Washington, Apr 28 (efe-epa).- Former Democratic presidential nominee Hillary Clinton on Tuesday endorsed ex-Vice President Joe Biden in the 2020 race, describing him as a colleague and friend and as the leader that the United States needs at this time.
“Just think of what a difference it would make right now if we had a president who not only listened to the science – but brought us together,” said Clinton, who was participating with Biden in a women’s virtual town hall. “Think of what it would mean if we had a real president,” she continued, rather than a man who “plays one on TV,” a clear reference to President Donald Trump.
Clinton – who Biden on Tuesday called “a woman who should be president of the United States right now,” saying he wished he was campaigning for her re-election instead – was referring to the health crisis in the US, the country hardest hit by the coronavirus pandemic with more than a million confirmed cases and more than 57,000 deaths so far.
The former US first lady, secretary of state and senator from New York joined the list of Democratic leaders who have expressed their support for Biden as the party’s presidential nominee, although he is practically assured of getting the nomination even though the primaries in several states have not yet been held before the Democratic National Convention, scheduled for this summer, at which he should be proclaimed the nominee.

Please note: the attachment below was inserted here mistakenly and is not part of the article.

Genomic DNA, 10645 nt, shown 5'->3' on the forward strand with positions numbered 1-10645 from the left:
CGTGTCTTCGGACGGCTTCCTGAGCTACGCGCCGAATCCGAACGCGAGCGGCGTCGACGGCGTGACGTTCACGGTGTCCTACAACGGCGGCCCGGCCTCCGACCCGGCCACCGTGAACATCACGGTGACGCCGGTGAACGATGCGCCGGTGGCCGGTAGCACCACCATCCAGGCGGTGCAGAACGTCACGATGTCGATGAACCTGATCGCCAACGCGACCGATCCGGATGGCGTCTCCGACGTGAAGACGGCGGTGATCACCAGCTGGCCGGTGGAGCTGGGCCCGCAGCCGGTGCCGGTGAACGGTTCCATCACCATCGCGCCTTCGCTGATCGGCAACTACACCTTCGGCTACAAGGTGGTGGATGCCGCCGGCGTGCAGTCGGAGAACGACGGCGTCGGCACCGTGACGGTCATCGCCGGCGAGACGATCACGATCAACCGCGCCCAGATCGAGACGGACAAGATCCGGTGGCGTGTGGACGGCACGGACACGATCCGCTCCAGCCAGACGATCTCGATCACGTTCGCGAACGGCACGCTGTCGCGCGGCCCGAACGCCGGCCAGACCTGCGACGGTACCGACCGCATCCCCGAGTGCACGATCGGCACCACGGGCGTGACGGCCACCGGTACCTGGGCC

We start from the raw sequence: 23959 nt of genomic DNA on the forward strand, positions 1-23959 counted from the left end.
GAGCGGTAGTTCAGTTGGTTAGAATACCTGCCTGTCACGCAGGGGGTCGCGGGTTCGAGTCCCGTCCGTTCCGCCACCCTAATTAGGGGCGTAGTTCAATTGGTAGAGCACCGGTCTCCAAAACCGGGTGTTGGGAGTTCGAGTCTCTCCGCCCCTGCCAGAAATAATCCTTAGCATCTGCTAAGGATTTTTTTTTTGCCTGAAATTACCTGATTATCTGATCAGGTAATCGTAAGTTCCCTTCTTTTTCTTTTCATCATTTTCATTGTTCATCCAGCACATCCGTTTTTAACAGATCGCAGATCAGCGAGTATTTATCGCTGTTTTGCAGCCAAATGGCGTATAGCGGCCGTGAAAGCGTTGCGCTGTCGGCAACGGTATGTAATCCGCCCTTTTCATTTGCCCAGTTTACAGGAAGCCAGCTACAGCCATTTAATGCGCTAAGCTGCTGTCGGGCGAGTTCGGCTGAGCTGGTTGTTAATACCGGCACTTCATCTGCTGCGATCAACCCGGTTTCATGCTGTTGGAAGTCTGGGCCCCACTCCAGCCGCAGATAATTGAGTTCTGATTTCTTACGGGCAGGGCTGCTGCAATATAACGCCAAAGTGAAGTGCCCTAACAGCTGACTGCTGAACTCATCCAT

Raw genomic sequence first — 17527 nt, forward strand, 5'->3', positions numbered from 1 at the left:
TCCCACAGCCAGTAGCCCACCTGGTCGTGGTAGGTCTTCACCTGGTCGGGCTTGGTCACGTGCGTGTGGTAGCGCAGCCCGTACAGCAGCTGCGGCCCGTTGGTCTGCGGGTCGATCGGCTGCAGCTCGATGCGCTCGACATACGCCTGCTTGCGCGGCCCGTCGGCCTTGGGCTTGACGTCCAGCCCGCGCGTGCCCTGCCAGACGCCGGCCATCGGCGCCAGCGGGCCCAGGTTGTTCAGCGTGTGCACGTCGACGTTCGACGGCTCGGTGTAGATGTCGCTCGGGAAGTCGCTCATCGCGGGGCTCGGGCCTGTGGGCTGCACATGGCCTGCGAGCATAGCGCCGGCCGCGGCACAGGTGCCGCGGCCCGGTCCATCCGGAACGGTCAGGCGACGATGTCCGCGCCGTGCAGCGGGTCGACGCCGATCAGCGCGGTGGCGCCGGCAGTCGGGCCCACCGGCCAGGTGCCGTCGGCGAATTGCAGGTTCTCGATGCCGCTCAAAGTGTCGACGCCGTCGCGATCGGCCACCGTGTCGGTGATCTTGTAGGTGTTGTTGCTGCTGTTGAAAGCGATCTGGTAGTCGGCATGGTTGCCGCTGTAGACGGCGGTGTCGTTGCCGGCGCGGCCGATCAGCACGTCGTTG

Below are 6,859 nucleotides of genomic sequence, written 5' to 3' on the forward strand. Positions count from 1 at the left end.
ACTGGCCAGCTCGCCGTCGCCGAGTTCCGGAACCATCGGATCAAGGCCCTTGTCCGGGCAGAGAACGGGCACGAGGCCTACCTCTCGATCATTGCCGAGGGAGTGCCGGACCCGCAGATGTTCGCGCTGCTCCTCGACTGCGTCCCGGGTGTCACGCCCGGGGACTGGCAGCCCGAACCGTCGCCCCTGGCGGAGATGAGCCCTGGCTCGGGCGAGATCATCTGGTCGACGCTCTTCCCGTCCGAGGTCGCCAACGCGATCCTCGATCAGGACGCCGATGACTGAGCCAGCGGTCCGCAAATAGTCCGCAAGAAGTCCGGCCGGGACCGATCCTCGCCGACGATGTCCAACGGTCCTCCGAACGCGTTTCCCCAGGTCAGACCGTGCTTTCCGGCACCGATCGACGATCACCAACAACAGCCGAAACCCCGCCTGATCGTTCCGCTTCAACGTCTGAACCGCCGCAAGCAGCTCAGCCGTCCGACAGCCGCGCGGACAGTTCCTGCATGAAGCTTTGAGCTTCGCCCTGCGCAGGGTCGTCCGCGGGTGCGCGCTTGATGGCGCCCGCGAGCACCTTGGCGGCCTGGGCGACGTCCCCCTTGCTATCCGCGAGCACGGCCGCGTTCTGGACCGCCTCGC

“It’s a real pleasure to be here with you and to be part of this very important discussion,” Clinton said during the town hall meeting. “And I am thrilled to be part of your campaign to not only endorse you, but to help highlight a lot of the issues that are at stake in this presidential election.”
After recalling that she and Biden have agreed on issues and policy many times over the past 25 years, Clinton said that this is a time when the US needs a leader, a president, like Biden.
“I’ve been in the lobby of the Senate. I’ve been in the Cloak Room and I’ve watched Joe bring people together,” Clinton said. “We have a lot of the same values in common, the same work ethic, the same belief in America, the same focus on family. … We need a leader – a president – like Joe Biden.”
Both Clinton and Biden were part of Barack Obama’s 2009-2017 administration, during which Biden served as vice president and Clinton as secretary of state. Clinton had vied unsuccessfully with Obama for the Democratic presidential nomination during the 2008 campaign and secured the party’s nomination in 2016, but was defeated by Republican candidate Donald Trump in what was widely viewed as an astounding upset.
On April 14, Obama announced his support for Biden, a decision announced as the nation was – and still is – mired in the coronavirus crisis.
“If there’s one thing we’ve learned as a country from moments of great crisis, it’s that the spirit of looking out for one another can’t be restricted to our homes, or our workplaces, or our neighborhoods, or our houses of worship,” Obama said in his 11-minute-plus video endorsing Biden in mid-April. “It also has to be reflected in our national government.”
Biden – a former six-term US senator from Delaware – has also received the support of his former rivals for the 2020 Democratic nomination, the most recent to endorse him being progressive Sen. Elizabeth Warren of Massachusetts and leftist Sen. Bernie Sanders of Vermont.